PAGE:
In response to another executive order issued by Texas Governor Greg Abbott, over 30 bar owners and members of the Texas Bar and Nightclub Alliance filed a lawsuit challenging Gov. Abbott’s authority and second executive order to shut down and impose restrictions on food and beverage establishments across the state. The plaintiffs are seeking damages totaling $10 million of lost revenue due to the shutdowns, in addition to specifications placed on future executive orders, including condition stipulations and clear timelines for which they are valid. Together, the bar owners believe the powers granted and actions taken amid the pandemic signify an abuse of power without proper legal standing, especially in the permissions granted through classifying some businesses as “essential” and others as “non-essential”.
The negative externalities of such orders have already wreaked havoc on the Texan economy. The petition by the Texas Supreme Court and the collective lawsuit by bar and restaurant owners should come as no surprise, as the status quo has been seriously upended during the public health emergency. Without a doubt, measures granted during this crisis have infringed upon the rights of many businesses. The classification of “nonessential” may align with a legal definition and in the eyes of some- but for the hardworking Texans that have poured their heart and soul into their businesses, this classification directly affects their livelihood. These consequences will continue to play out for the next weeks, months and years to come. Further executive power targeting some businesses and not others could even set more dooming protocols that could be applied to other sectors of the economy in the future.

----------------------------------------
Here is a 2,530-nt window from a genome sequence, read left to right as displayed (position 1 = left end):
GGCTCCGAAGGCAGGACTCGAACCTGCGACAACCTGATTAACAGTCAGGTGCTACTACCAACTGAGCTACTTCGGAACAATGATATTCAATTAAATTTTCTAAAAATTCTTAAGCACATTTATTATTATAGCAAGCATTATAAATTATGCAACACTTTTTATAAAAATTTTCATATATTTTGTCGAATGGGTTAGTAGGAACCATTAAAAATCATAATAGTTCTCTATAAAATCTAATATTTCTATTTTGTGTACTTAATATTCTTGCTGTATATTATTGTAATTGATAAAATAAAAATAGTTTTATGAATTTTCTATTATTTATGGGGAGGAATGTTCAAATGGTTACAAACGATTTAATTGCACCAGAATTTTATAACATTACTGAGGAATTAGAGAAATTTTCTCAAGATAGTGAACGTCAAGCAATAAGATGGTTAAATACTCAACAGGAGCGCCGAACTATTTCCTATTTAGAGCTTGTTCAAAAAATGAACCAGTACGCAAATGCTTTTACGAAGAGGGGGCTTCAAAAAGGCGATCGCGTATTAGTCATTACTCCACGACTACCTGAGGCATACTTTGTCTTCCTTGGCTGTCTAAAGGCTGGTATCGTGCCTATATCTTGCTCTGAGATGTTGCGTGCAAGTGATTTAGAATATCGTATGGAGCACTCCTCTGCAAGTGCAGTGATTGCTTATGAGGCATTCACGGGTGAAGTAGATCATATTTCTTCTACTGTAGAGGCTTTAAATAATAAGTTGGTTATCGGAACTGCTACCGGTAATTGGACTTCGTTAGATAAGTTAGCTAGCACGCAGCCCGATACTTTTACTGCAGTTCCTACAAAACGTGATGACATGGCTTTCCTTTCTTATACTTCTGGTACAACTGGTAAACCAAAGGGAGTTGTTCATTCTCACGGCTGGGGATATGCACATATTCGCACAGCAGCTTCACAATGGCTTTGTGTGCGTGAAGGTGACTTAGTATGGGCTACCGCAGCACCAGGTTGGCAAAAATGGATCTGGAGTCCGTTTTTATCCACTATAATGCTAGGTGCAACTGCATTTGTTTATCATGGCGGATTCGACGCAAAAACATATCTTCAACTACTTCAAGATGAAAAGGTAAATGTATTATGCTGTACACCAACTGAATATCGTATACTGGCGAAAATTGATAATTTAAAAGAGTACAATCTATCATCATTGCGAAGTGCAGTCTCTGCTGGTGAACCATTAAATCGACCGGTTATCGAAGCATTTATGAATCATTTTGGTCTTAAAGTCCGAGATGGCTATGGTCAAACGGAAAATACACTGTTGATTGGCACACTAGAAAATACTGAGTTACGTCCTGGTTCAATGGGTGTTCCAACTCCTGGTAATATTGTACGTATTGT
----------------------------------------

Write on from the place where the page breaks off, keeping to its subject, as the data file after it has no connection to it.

Arguably, the governor’s decision was motivated by the declaration of a public health emergency and issued as a way to further protect patrons and citizens alike from the spread of the deadly coronavirus, COVID-19. Although the pandemic represents an extraordinary occasion, there are key differences between mandates and recommendations that are applicable to citizens. Allowing executive power to reign supreme and unchallenged, especially when it is delivered outside its legal authority is unconstitutional and infringes on rights and liberties of all Texans. As stated in the petition filed to the Texas Supreme Court, the extent of executive orders made during the pandemic have violated specific clauses in the Texas Constitution, especially in the suspension of laws enacted by the state legislature, who are politicians elected by Texas voters to represent them in the state government.